Parishioners past and present gathered to reflect on a quarter century of memories Feb. 5 as they celebrated the 25th anniversary of Zion Mennonite Church in Elmira. “It was a real celebration of being able to fulfill a dream,” said Marilyn Brubacher, one of the original members of the congregation that began back in January 1987. “When we started the new congregation it was with the intent that we’d have an alternative to some of the traditional churches.” Known by many as simply The Junction, the church has flourished despite its humble roots.
Zion Mennonite Fellowship began meeting at Elmira Branch 469 of the Royal Canadian Legion, and enjoyed the warm hospitality for almost 10 years. Yet the congregation wanted more – the space at the Legion worked well for Sunday worship, but limited their vision of outreach and service the other six days of the week.
So a delegation went to council and proposed making used of a property downtown, formerly Shopeasy. The council of the day, led by mayor David Leis, granted a five-year lease at 47 Arthur St. S., signed April 1, 1996, and work began almost immediately on the renovations.
On June 16, 1996 the church held its first official service in the building, and hasn’t looked back in the nearly 16 years since. Beyond its Sunday service, the church also offers a youth group on Friday nights, a coffee and games night drop-in known as “Java Junction” on Thursday, as well as an evening to praise God through music one Saturday night per month. The church also opens its doors during the Elmira Maple Syrup Festival, moonlight madness sale, and the Elmira street dance.
At the service last Sunday, Dale Bauman – a member of the steering committee that helped establish the church – encouraged the congregation to continue to take risks like they did 25 years ago.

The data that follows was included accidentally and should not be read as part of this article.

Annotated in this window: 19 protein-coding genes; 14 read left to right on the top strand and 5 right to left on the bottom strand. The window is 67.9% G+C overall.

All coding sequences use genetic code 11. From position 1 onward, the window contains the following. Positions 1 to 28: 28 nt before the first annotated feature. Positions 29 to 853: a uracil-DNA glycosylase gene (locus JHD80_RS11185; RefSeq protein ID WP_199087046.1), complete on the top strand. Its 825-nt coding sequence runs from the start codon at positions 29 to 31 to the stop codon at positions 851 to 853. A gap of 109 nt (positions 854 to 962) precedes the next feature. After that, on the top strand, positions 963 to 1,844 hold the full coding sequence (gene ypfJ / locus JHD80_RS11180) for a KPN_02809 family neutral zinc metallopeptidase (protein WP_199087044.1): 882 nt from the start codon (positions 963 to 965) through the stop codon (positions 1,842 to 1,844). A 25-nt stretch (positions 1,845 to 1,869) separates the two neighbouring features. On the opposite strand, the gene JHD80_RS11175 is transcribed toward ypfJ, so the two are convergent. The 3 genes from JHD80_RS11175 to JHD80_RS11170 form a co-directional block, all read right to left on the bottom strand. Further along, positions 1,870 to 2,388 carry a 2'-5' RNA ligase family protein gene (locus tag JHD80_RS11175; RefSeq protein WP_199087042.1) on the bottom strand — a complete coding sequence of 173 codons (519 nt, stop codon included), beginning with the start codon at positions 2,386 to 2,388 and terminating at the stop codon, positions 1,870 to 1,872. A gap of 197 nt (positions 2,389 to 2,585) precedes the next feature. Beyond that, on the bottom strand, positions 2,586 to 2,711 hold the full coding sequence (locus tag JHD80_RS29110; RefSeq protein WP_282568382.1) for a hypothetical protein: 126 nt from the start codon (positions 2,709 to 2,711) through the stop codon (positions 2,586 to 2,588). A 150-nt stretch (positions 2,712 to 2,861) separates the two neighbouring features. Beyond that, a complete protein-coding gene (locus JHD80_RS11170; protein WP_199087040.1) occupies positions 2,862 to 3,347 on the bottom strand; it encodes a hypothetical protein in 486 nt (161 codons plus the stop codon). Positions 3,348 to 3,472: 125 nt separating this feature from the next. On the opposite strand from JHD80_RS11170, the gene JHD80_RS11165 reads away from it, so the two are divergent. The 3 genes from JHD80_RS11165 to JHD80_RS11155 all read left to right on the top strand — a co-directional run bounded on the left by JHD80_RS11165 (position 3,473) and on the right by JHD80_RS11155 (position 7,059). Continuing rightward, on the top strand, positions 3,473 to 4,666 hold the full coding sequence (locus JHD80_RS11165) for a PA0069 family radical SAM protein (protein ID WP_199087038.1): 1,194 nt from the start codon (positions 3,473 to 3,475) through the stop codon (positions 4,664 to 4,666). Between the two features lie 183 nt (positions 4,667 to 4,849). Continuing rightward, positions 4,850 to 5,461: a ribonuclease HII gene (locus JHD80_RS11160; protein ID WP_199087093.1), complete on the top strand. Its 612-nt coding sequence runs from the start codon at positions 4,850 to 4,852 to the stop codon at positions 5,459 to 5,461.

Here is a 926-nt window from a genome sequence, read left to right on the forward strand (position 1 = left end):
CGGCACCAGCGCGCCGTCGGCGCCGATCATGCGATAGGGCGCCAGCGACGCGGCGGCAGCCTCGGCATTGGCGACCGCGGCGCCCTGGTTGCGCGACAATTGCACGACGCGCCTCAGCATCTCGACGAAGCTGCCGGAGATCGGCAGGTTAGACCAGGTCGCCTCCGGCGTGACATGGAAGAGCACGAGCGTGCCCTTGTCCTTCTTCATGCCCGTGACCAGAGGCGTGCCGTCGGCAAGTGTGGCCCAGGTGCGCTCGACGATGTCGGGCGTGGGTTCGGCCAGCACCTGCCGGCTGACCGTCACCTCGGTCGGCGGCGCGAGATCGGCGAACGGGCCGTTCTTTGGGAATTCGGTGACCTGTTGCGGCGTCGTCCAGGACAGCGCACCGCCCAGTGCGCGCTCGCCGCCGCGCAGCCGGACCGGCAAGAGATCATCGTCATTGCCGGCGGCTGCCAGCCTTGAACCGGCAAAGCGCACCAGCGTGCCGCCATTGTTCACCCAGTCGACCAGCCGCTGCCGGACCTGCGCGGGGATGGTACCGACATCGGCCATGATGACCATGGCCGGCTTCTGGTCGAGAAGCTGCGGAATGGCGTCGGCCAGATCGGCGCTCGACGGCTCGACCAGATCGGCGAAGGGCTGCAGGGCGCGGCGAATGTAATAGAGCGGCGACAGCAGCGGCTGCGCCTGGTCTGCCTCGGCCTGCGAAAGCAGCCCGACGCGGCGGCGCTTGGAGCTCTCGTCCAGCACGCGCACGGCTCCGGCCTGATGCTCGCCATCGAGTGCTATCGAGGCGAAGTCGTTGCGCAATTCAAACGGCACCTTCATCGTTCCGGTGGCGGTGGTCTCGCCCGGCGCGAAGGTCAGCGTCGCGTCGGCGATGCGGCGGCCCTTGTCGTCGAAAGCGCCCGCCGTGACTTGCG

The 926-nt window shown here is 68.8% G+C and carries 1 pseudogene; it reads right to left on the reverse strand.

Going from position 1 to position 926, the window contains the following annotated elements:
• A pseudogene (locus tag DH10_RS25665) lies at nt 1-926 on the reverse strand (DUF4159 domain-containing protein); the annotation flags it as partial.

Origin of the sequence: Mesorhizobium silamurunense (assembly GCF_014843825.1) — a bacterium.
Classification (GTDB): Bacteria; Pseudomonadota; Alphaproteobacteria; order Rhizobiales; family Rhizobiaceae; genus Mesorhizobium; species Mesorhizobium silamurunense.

“That can fade over time,” said pastor Dawne Driedger, who along with her husband Ken, has been giving Sunday service at Zion Mennonite since 2005.
“Things get a little more comfortable and you might not feel like you need to take risks anymore, (but) I’d like to take the lead into some risky change.”
As attendance numbers at churches continue to dwindle – such as at the recently-closed Chalmers Presbyterian church in Winterbourne – the Driedgers believe that the church cannot be afraid of taking risks in order to continue to serve the people of Elmira, just as the original members of the congregation took a risk starting their own church.
“Times are changing and when we change it feels like a risk. Sometimes it is more of a risk than it feels like, and sometimes it feels like more of a risk than it really is,” said Ken. The church sees about 60 parishioners on an average Sunday, but that number more than doubled for the 25th anniversary last week as former members made the trip back to Elmira to relive some old memories and enjoy a potluck meal.
And what of the next 25 years? The Driedgers don’t see themselves staying at Zion for that long, but know it will be in good hands when they do decide to move on.
“It will be exciting to see what the next 25 years brings for this congregation,” said Dawne. “There is so much potential here, people are so willing to serve this community and we really have a heart for Elmira.
“I think we can work with Elmira to make this a better place for everybody.”